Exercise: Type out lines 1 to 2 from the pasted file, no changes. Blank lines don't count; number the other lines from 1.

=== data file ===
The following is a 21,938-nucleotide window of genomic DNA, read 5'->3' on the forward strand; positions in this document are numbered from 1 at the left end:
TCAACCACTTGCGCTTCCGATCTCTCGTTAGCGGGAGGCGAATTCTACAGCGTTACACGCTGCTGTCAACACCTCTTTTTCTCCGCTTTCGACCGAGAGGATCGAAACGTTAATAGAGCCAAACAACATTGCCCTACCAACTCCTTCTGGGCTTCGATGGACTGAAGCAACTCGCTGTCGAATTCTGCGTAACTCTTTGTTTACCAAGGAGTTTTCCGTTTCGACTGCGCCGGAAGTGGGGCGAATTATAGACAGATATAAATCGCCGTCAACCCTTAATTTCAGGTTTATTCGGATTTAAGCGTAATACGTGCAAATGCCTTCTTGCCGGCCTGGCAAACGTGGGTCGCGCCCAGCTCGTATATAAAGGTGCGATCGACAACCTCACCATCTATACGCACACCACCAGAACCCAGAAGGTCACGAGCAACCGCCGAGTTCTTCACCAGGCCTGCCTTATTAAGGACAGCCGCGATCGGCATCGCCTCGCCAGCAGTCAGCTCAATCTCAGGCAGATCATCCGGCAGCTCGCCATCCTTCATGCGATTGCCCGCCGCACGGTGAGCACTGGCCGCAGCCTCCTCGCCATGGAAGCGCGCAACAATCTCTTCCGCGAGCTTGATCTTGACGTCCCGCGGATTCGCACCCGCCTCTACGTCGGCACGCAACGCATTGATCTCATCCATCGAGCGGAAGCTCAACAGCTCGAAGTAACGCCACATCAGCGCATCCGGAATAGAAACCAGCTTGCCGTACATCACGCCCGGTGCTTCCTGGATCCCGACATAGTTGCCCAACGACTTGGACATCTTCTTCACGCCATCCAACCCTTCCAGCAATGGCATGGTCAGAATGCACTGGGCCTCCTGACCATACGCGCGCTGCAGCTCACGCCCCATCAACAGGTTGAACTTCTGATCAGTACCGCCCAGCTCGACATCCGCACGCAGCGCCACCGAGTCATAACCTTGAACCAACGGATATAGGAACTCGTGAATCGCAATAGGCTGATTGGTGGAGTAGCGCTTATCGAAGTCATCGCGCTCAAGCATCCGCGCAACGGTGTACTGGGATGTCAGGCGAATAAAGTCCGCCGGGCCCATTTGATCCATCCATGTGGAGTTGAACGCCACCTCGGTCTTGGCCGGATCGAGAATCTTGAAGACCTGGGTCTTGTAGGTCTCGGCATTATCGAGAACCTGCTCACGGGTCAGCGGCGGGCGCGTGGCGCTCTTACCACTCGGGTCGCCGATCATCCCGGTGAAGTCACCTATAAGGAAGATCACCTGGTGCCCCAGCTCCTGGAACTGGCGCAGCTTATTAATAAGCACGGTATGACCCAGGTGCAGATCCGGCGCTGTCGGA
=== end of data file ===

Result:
The following is a 21,938-nucleotide window of genomic DNA, read 5'->3' on the forward strand; positions in this document are numbered from 1 at the left end:
TCAACCACTTGCGCTTCCGATCTCTCGTTAGCGGGAGGCGAATTCTACAGCGTTACACGCTGCTGTCAACACCTCTTTTTCTCCGCTTTCGACCGAGAGGATCGAAACGTTAATAGAGCCAAACAACATTGCCCTACCAACTCCTTCTGGGCTTCGATGGACTGAAGCAACTCGCTGTCGAATTCTGCGTAACTCTTTGTTTACCAAGGAGTTTTCCGTTTCGACTGCGCCGGAAGTGGGGCGAATTATAGACAGATATAAATCGCCGTCAACCCTTAATTTCAGGTTTATTCGGATTTAAGCGTAATACGTGCAAATGCCTTCTTGCCGGCCTGGCAAACGTGGGTCGCGCCCAGCTCGTATATAAAGGTGCGATCGACAACCTCACCATCTATACGCACACCACCAGAACCCAGAAGGTCACGAGCAACCGCCGAGTTCTTCACCAGGCCTGCCTTATTAAGGACAGCCGCGATCGGCATCGCCTCGCCAGCAGTCAGCTCAATCTCAGGCAGATCATCCGGCAGCTCGCCATCCTTCATGCGATTGCCCGCCGCACGGTGAGCACTGGCCGCAGCCTCCTCGCCATGGAAGCGCGCAACAATCTCTTCCGCGAGCTTGATCTTGACGTCCCGCGGATTCGCACCCGCCTCTACGTCGGCACGCAACGCATTGATCTCATCCATCGAGCGGAAGCTCAACAGCTCGAAGTAACGCCACATCAGCGCATCCGGAATAGAAACCAGCTTGCCGTACATCACGCCCGGTGCTTCCTGGATCCCGACATAGTTGCCCAACGACTTGGACATCTTCTTCACGCCATCCAACCCTTCCAGCAATGGCATGGTCAGAATGCACTGGGCCTCCTGACCATACGCGCGCTGCAGCTCACGCCCCATCAACAGGTTGAACTTCTGATCAGTACCGCCCAGCTCGACATCCGCACGCAGCGCCACCGAGTCATAACCTTGAACCAACGGATATAGGAACTCGTGAATCGCAATAGGCTGATTGGTGGAGTAGCGCTTATCGAAGTCATCGCGCTCAAGCATCCGCGCAACGGTGTACTGGGATGTCAGGCGAATAAAGTCCGCCGGGCCCATTTGATCCATCCATGTGGAGTTGAACGCCACCTCGGTCTTGGCCGGATCGAGAATCTTGAAGACCTGGGTCTTGTAGGTCTCGGCATTATCGAGAACCTGCTCACGGGTCAGCGGCGGGCGCGTGGCGCTCTTACCACTCGGGTCGCCGATCATCCCGGTGAAGTCACCTATAAGGAAGATCACCTGGTGCCCCAGCTCCTGGAACTGGCGCAGCTTATTAATAAGCACGGTATGACCCAGGTGCAGATCCGGCGCTGTCGGA